Lilacs Need Their Flowers Cut

This is the week when I’ll be cutting flowers off my lilac bush daily.

Though this idea seems like rough treatment, it isn’t. I assure you that the lilac bush I have is at least 40 years old. The monster has been thriving since we moved into our house 23 years ago. This year its blooming with more flowers than ever before.

All plants should be pruned after they have flowered. In the case of lilacs and tulips, the plant will grow stronger if you cut off flowers before  seeds set.

Old-fashioned lilacs have the best scent, but they also sucker terribly. Those have to be trimmed also.

You can also prune long lilac branches to keep bushes low. If you have a lilac that’s trained as a standard (ie one main trunk so that it looks like a tree), aggressive annual pruning keeps the tree looking good.

Be sure to cut no more than one-third of the tree branches to keep the beast in shape. More than that, and you could kill a wonderful bloomer.

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Charlotte and Arthur’s War-Time Wedding

I never asked my great granny Charlotte about her wedding, but the records I’ve found hint at lots of intrigue.

Did they plan a summer wedding and then rush things to avoid conscription? Had they initially hoped to marry in the church next to her home but lost the opportunity due to community infighting?

Probably, but not yet proven.

What I do know is that my great grandparents—then 23-year-old groom Arthur Johnson and his 22-year-old bride Charlotte Charbonneau—chose to marry on Friday, February 9, 1917 in an unfinished church basement blocks away from her home instead of in the church right next door.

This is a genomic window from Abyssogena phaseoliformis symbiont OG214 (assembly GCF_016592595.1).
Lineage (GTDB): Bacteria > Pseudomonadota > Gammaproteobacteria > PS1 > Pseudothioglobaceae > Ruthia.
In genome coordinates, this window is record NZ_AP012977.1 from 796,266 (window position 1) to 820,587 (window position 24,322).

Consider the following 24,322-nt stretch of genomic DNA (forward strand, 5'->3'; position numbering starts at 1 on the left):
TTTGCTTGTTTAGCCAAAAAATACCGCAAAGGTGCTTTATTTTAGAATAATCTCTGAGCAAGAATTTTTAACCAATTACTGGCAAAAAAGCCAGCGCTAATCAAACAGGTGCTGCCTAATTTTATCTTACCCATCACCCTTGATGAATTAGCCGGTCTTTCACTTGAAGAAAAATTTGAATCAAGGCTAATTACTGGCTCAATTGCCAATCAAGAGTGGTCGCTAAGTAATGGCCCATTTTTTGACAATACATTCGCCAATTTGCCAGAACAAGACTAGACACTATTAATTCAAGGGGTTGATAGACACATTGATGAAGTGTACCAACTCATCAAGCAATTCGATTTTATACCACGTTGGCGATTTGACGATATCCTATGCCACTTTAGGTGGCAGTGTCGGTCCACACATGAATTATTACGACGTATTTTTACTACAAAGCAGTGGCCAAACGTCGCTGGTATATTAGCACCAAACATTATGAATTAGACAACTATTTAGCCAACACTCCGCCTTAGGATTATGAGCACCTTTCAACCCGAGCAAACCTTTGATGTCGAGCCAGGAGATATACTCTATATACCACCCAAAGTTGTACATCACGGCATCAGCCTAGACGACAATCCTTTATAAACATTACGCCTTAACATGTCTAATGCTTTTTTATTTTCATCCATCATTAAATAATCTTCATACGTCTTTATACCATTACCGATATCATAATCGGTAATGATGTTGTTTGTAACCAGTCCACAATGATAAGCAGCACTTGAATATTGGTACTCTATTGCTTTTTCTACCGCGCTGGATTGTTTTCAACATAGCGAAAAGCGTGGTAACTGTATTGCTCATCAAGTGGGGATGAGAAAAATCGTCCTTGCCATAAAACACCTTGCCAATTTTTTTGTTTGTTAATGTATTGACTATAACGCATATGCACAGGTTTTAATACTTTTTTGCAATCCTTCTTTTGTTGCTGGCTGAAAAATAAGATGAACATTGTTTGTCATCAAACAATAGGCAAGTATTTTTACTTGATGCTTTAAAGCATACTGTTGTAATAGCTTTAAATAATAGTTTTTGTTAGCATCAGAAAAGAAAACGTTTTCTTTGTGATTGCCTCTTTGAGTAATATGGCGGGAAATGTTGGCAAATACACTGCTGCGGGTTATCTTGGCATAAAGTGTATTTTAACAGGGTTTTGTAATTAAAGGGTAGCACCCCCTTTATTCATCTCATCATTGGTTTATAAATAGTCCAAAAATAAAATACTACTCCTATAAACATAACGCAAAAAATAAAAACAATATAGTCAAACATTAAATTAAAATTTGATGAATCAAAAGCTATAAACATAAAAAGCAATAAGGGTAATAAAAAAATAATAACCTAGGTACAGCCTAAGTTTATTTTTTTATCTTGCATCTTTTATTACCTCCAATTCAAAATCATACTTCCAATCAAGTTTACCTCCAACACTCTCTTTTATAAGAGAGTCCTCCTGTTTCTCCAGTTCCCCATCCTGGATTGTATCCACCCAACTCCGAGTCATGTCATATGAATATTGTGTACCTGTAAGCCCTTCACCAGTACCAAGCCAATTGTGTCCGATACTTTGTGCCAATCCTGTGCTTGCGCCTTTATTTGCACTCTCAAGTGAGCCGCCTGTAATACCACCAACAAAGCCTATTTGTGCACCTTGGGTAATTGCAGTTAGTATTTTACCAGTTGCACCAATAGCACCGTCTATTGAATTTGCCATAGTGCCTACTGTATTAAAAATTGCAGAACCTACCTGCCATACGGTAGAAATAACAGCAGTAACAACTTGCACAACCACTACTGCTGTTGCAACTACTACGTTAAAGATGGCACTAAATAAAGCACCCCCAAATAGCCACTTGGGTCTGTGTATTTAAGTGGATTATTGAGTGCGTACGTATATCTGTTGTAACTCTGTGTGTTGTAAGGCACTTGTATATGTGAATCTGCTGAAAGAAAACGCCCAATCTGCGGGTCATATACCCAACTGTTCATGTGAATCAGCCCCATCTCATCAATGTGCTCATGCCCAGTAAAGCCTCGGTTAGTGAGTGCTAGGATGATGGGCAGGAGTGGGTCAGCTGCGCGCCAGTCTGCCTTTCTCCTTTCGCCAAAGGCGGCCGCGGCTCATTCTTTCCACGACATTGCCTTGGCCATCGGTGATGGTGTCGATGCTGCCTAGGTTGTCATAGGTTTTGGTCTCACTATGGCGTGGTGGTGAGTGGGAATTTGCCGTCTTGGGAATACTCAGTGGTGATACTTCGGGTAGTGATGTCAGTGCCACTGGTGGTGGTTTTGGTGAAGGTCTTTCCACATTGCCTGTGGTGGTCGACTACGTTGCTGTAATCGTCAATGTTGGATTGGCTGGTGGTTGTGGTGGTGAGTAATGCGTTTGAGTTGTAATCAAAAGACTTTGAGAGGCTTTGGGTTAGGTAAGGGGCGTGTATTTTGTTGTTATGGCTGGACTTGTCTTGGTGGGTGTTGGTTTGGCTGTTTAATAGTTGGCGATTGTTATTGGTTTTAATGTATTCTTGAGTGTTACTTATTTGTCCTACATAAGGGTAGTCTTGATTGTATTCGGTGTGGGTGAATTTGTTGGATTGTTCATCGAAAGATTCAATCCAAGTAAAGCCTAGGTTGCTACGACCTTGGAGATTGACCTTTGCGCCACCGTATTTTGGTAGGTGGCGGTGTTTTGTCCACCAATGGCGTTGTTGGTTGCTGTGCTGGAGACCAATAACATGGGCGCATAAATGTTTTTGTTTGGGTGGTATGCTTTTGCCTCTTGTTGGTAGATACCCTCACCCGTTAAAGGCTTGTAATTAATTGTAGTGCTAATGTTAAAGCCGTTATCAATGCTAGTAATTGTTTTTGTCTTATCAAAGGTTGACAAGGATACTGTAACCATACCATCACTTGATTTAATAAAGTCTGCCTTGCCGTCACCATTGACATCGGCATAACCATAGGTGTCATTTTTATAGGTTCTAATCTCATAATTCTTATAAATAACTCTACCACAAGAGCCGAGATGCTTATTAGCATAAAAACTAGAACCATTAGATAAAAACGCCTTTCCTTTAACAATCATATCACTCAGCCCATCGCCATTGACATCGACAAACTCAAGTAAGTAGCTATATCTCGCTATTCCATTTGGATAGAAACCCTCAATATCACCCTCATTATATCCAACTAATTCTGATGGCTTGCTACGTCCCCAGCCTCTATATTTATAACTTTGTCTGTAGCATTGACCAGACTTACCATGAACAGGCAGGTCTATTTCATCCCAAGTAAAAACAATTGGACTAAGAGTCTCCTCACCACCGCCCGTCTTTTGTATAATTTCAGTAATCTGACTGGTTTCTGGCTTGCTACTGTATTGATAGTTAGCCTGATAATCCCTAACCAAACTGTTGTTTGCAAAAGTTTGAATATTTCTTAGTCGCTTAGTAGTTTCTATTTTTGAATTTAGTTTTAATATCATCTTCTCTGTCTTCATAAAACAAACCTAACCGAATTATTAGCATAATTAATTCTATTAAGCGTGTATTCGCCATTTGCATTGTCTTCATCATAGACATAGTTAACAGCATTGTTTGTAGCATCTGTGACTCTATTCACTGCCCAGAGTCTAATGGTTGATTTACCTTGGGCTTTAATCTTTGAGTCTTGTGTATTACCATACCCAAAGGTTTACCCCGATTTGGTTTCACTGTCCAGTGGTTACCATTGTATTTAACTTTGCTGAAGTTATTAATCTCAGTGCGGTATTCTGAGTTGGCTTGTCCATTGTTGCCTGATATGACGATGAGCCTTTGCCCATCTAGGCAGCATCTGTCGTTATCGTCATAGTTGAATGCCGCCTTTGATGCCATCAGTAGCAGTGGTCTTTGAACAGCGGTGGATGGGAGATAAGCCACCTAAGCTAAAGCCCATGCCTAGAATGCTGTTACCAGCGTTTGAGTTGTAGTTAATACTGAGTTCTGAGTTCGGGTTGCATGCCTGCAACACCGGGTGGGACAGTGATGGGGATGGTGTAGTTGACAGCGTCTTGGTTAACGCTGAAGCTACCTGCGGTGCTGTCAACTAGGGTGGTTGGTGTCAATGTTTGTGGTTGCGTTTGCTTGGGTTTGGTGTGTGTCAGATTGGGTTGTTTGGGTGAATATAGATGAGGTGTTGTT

The direct information I have about that day appears in an affidavit filled out by Arthur on January 22, signed by the witnesses and solemniser, and turned in to the Registrar on February 17.[1]

When looking at it, I couldn’t help wondering two things: why then and why there?

Why February?

She wasn’t pregnant—their first son wouldn’t be born for another two years.

Money would be tight later, but at that point both had jobs. Arthur worked as a machinist and Charlotte served as a fore-lady, probably supervising women at a factory producing something for the war.

Did the impetus to marry early in 2017 have something to do with federal government musings about conscription at that time? Prime Minister Robert Borden promised publicly that he’d send 500,000 Canadian soldiers to Europe by the end of 1916. Only 300,000 men volunteered by December 2016, and numbers dwindled as horrific details about the Battle of the Somme reached Canada.

Borden passed conscription in August the summer after Arthur and Charlotte wed. Had they married after July 6, 2017, Arthur might have been conscripted. I might not exist.

I’m not sure why Arthur didn’t serve. He certainly had close ties with Europe having immigrated to Canada from Lancashire England ten years earlier. He came to Canada with his brother Albert and his parents, Mary Young and William Johnson.

Neither Arthur nor Albert volunteered for the Armed Forces and the family remained close. Albert and his wife Amie served as witnesses at Arthur and Charlotte’s wedding.

I also wonder how they selected the location of their marriage.